|Publication Type:||Journal Article|
|Year of Publication:||2017|
|Authors:||Hundsdoerfer, AK, Kitching, IJ|
|Type of Article:||Open access|
|Keywords:||COI, COII, CONSERVATION, DNA, HAWAII, HISTORICAL DNA, HYLES, SPHINGIDAE, TRNA(LEU), TYPES, USA|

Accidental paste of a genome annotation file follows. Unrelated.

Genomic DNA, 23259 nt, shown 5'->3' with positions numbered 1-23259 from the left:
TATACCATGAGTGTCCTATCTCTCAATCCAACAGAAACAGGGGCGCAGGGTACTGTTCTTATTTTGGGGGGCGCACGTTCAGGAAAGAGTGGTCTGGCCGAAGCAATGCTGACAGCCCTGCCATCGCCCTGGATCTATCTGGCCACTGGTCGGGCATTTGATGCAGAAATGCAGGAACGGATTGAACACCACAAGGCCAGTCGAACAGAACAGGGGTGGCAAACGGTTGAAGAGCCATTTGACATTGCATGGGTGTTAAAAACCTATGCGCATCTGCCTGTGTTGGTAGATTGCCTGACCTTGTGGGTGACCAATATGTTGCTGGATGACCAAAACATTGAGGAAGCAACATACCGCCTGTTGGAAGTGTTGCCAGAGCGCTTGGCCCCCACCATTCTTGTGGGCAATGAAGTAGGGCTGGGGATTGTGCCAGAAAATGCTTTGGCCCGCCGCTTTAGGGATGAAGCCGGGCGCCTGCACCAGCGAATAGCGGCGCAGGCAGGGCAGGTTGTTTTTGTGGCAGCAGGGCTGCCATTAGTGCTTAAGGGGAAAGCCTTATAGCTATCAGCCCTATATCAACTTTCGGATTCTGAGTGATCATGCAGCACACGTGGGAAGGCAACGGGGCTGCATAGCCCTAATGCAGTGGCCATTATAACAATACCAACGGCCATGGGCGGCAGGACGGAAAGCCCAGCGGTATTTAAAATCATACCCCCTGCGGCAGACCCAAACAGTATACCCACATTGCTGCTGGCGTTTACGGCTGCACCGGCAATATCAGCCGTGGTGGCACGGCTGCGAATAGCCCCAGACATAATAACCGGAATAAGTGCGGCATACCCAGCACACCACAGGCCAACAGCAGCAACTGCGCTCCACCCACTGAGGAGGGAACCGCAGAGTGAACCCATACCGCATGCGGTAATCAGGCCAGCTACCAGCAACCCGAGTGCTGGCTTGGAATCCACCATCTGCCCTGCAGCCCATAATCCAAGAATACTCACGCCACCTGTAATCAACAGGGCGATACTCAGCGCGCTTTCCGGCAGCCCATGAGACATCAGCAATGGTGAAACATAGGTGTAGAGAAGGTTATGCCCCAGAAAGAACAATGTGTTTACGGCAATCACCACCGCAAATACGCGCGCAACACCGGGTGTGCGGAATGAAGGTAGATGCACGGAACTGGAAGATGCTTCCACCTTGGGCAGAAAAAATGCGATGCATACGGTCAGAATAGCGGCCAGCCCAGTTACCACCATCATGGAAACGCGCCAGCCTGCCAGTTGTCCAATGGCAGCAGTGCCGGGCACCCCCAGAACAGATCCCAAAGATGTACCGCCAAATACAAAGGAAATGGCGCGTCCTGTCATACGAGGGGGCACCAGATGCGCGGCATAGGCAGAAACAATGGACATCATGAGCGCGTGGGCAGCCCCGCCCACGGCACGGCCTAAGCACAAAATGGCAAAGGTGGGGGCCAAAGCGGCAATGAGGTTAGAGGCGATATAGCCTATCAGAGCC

"Analysing historic DNA from museum specimens offers the unique opportunity to study the molecular systematics and phylogenetics of rare and possibly extinct taxa. In the Hawaiian fauna, the hawkmoth, Hyles calida calida, occurs on several of the main islands and is quite frequent, whereas Hyles c. hawaiiensis is restricted to the Island of Hawaii where it appears to be very rare. Analysis of mitochondrial DNA sequences shows that Hyles c. hawaiiensis differs from the nominotypical subspecies by an average p-distance of 2.8%, which is of a similar order of magnitude to that found between other species of Hyles, suggesting that Hyles c. hawaiiensis should perhaps be awarded species status, although more data are required for a formal taxonomic revision. Given the rarity of this taxon, these analyses should be undertaken urgently so that conservation measures can be implemented before it becomes extinct."